‘Trapped’: Sitting on the Fence (Black & Blue)
© By Marie-Thérèse Davis
Growing up in Belfast during The Troubles, was for me, a period of frustration, restrictions and the ever-present noise of the army helicopter. The distinctive sounds of the Chinook helicopter/transporters as they ferried troops, supplies and ammunition above our city, created the sound track of my youth. Every movement was observed and all travel monitored by the armed forces. Even within the sanctity of our family home, I felt trapped and watched.
This study was the first of the Sitting on the Fence Series. I incorporated symbols of my childhood and teenage years, the barbed wire, the three-pronged security fencing and the disembodied female figure. I was living in Oxford at this time and was a regular visitor to the Ashmolean Museum cast gallery. The cast gallery, was filled with replicas of ancient Greek and Roman statues. I used to spend hours drawing these casts, torsos, heads, limbs, on occasion, a complete figure. The security staff were accustomed to art and architecture students with their easels, pastels or charcoal, and left us in peace to draw.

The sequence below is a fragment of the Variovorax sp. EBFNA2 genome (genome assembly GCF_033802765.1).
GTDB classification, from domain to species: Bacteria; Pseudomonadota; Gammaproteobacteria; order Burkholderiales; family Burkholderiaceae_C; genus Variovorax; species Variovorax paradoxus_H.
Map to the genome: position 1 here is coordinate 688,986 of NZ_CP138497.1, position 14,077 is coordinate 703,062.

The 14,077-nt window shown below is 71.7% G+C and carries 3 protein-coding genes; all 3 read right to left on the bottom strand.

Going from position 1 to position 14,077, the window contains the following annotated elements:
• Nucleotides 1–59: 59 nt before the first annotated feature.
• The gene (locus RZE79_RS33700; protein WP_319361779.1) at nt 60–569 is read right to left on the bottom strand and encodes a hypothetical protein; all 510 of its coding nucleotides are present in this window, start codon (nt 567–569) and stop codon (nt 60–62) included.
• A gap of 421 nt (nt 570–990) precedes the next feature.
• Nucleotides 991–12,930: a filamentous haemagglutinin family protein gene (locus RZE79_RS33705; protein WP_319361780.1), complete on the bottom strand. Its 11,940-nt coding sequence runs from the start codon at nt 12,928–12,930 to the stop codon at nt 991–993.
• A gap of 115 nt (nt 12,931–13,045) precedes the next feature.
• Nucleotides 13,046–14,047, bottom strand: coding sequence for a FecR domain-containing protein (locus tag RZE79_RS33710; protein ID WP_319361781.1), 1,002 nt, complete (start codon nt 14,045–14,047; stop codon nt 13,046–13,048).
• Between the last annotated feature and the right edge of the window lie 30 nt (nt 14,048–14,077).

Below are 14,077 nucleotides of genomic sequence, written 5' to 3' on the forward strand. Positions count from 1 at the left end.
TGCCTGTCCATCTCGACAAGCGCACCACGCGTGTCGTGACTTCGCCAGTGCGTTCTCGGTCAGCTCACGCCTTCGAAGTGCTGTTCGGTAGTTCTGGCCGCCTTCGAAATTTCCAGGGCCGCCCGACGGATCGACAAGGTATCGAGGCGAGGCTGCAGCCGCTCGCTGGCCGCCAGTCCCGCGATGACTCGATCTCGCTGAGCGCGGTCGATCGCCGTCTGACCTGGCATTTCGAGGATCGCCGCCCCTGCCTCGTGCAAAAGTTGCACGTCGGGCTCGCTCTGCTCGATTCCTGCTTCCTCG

The disembodied female figure became a feature of my work at this time, nameless, voiceless, silent and unidentifiable. I surrounded it with symbols in true N.I. tradition: the security fence, the barbed wire, the concrete bollard.
Acrylics on Card